Mission Statement

The Rocky Mountain Society of Botanical Artists is an open and diverse group of artists, collectors and admirers who share a love for the practice and perpetuation of botanical art and illustration with a fond focus on plants in the Rocky Mountain Region.
We encourage and participate in educational outreach, juried and non-juried exhibits, lectures, workshops and regular chapter meetings. The RMSBA is proud to be the very first chapter affiliation of the international organization, the American Society of Botanical Artists.

Sunday, September 29, 2013

Remembering Summer Online Exhibition is NOW!

Balanced Peppers, colored pencil, Libby Kyer

Images should be full color .jpg, about 5x7" or so, at least 150 dpi. Please include your name, the title of the image, species names in Latin and common usage, size of actual image width x height in inches, medium/a, and any short story you might want to share with other members about why you painted the specimen, or the process of painting, or the fun you had finding it, or any other related notes.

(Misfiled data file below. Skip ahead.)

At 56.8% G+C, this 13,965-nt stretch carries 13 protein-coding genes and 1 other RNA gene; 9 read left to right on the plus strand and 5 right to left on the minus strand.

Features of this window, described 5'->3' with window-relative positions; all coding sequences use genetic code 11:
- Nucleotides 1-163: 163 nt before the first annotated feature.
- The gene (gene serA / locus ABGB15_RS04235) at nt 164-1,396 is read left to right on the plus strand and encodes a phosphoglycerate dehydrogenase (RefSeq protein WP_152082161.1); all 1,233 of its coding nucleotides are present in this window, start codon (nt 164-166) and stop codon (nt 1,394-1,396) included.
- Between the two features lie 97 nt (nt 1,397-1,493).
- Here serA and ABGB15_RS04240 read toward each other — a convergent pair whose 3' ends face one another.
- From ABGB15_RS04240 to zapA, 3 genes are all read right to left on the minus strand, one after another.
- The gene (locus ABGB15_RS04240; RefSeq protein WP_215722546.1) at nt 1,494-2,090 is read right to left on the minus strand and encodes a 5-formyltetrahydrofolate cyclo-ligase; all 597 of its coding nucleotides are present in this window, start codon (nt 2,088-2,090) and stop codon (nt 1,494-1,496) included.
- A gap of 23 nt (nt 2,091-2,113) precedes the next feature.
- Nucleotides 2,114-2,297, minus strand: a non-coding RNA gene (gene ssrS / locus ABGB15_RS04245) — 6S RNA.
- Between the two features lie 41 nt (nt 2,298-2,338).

Deadline is 30 September, 2013. Gallery will be available online during October and November.

Saturday, September 28, 2013


An update about Botanical Art of the Sonoran Desert: Past and Present from Margaret Pope, who would like to tell us more about the florilegium society an take this opportunity to give credit to the people who have been working on this exhibit for 2 years, some as long as 4 years. The Sonoran Desert Florilegium Program is a non-profit organization under the sponsorship of the Tucson Cactus and Succulent Society. Volunteers with this program have been working over 2 years to prepare this exhibit. The Art Institute at the Desert Museum graciously offered gallery space to hold the exhibit. The presentation of information and artworks was done by The Florilegium Program.